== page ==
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2017 Stanford grads are trying to start a Warby Parker for kids

Nathan Kondamuri and Sophia Edelstein, co-founders of Pair Eyewear
Courtesy of Pair Eyewear
Nathan Kondamuri and Sophia Edelstein, co-founders of Pair Eyewear

When Nathan Kondamuri, 22, and Sophia Edelstein, 23, graduated from Stanford University this past June, they didn't transition into your typical 9-to-5 job. Instead, they moved to New York City to launch what could be a Warby Parker for kids: Pair Eyewear.

Like Warby Parker, Pair offers an affordable alternative to traditional eyewear brands that you can easily purchase online. Unlike the well-established global brand, Pair targets kids and offers customizable frames.

The idea came to the entrepreneurs at Stanford, where they met their freshman year.

"About a year ago, Nathan started telling me about his glasses-wearing experience as a child," Edelstein tells CNBC Make It, "and that got us thinking about the children's eyewear space."

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Kondamuri, who picked out his first pair of glasses at age eight, recalls the experience as a daunting one: "When you start wearing glasses that early, it's the first time that you're going to look different from other kids in your class. And when you couple that with the buying experience of glasses today in an optical store, you're really left with little choice or freedom of self expression.

"You're forced to choose from five to 10 pretty boring options. I didn't really feel like I had any choice. It was just a medical device that I was forced to wear."

It turns out he wasn't alone in his experience. "We immediately wanted to figure out if this problem was universal or specific to Nathan," says Edelstein. They started interviewing hundreds of families.

"We just started hearing all of these crazy stories. There was this really funny child I remember who was admitting to us that he would purposefully leave his glasses at home during the day in order to not wear them at school. That story really spoke to us. … Another kid admitted to purposefully breaking his glasses."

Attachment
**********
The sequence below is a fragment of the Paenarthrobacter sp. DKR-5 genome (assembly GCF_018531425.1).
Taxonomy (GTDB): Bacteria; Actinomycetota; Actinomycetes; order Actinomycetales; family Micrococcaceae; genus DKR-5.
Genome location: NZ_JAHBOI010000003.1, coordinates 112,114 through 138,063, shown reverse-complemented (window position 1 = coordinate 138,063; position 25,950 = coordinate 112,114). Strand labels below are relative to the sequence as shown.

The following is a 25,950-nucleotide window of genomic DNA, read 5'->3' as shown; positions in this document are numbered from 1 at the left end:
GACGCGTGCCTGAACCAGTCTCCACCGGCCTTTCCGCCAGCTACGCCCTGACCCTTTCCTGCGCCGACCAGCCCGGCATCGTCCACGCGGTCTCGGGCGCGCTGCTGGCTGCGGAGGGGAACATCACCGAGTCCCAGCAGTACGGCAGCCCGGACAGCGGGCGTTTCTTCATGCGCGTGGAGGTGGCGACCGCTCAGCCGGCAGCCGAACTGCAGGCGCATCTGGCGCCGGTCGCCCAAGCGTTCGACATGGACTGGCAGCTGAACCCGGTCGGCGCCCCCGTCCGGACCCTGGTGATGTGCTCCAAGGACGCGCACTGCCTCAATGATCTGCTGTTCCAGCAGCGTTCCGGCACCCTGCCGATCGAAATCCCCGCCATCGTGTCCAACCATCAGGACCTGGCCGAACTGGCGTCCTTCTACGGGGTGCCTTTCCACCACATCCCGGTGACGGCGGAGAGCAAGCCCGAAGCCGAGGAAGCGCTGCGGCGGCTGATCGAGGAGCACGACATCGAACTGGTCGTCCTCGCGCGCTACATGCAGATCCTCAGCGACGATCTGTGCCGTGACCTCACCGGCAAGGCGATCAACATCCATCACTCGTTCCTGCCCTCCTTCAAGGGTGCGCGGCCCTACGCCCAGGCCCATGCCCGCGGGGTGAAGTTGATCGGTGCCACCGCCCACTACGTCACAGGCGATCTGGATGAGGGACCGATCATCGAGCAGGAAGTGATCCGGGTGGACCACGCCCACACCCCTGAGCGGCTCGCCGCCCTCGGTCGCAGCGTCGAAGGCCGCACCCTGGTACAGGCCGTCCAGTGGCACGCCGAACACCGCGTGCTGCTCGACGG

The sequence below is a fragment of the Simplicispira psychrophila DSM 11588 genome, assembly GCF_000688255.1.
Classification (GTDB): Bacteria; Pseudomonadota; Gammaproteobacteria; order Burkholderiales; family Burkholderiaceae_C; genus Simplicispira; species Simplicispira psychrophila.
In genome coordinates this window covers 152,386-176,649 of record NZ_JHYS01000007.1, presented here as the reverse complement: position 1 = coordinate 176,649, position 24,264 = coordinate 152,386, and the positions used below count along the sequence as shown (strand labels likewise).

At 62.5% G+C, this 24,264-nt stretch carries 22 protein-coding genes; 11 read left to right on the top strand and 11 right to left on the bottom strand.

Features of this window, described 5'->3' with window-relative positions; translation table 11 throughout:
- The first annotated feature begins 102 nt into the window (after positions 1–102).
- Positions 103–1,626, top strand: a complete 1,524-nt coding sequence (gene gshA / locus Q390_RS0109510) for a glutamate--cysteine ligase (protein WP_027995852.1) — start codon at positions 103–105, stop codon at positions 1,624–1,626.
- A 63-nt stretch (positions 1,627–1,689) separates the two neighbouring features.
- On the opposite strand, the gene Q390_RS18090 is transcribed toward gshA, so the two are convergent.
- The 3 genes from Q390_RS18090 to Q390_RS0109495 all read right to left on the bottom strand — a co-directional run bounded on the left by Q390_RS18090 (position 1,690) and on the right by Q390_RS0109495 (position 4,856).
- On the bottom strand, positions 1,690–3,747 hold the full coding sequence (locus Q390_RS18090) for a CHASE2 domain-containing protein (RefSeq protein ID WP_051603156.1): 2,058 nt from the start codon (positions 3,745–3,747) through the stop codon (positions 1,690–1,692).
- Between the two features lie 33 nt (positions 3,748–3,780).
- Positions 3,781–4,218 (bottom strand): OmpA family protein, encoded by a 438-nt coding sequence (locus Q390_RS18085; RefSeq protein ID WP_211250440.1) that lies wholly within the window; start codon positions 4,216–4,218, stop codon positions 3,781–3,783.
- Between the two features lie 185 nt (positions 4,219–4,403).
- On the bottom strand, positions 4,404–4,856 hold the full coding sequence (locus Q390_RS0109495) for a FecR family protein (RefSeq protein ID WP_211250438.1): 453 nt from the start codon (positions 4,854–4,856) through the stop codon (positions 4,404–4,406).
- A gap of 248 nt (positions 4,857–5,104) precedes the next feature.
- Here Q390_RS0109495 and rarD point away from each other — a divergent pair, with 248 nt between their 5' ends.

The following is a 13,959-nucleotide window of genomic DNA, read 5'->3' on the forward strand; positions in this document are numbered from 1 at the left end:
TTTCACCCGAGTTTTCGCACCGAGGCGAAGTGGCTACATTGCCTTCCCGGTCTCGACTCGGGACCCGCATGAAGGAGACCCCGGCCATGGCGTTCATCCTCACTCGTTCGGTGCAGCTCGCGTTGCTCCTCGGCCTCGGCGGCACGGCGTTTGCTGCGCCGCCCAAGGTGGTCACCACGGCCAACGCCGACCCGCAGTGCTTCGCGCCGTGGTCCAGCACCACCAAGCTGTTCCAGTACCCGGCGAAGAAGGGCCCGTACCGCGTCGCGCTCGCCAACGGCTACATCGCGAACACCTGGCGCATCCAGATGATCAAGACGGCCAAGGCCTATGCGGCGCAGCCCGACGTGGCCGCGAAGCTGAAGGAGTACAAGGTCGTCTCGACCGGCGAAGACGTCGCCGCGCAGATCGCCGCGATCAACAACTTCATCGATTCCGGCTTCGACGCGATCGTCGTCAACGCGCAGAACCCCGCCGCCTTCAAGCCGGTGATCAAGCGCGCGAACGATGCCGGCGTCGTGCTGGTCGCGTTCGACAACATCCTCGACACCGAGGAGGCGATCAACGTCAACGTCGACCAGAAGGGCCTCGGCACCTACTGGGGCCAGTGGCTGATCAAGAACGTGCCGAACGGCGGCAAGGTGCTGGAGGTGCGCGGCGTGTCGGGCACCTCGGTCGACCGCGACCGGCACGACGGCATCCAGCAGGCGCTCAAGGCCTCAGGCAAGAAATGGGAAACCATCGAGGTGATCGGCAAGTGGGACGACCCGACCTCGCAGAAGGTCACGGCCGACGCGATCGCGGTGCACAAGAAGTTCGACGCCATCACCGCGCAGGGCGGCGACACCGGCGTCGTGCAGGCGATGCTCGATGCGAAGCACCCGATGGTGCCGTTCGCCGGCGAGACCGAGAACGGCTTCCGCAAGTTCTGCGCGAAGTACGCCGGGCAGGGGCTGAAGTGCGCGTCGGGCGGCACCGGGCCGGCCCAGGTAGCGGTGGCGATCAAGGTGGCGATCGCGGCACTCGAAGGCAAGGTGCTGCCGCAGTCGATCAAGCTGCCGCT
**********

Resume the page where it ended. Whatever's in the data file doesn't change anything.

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Once the two college students realized the problem was universal, they set out to solve it and came up with Pair Eyewear.

"When you're a kid, everything about you is changing on a daily basis — your interests, your favorite color — and the most exciting things are the choices that you're provided with in your daily life, like choosing your outfit for the day," says Edelstein. "Glasses kind of take away that entire sense of choice and individuality."

Pair aims to fix that by offering fun, customizable glasses that allow kids to change up their look whenever they want. Kids can choose from five base frames, which cost $125 each, and 10 top frames per base frame. The top frames, which can easily be clipped onto the base frame, come in a variety of colors and cost $24.95 each.

Kondamuri and Edelstein teamed up with the former head of product at Warby Parker, Lee Zaro, and built their first prototype in February. They also raised a small family-and-friends round of funding.

By the end of of their senior year at Stanford, "we were working on it almost full-time," says Edelstein. "We both found that it was something we were good at and something that we loved on a daily basis, so when it came to deciding whether or not to pursue this full time, it was a pretty easy decision."

Their product officially launched in October 2017.

As with Warby Parker, for every pair purchased, the company provides a pair of prescription glasses to a child in need. Also like the global brand, Pair sends an at-home try-on kit. The kit comes with cardboard cutouts of the five frame shapes that kids get to keep. That means parents don't have to go through the hassle of sending back the styles they don't like.

While only time will tell if Pair will evolve into the Warby Parker for kids, for now the young co-founders are staying hopeful and focusing their resources on their new venture. "One of the nice things about being 22 and running a start-up is that you don't need that much money to live, so everything can really go into the company," says Edelstein.

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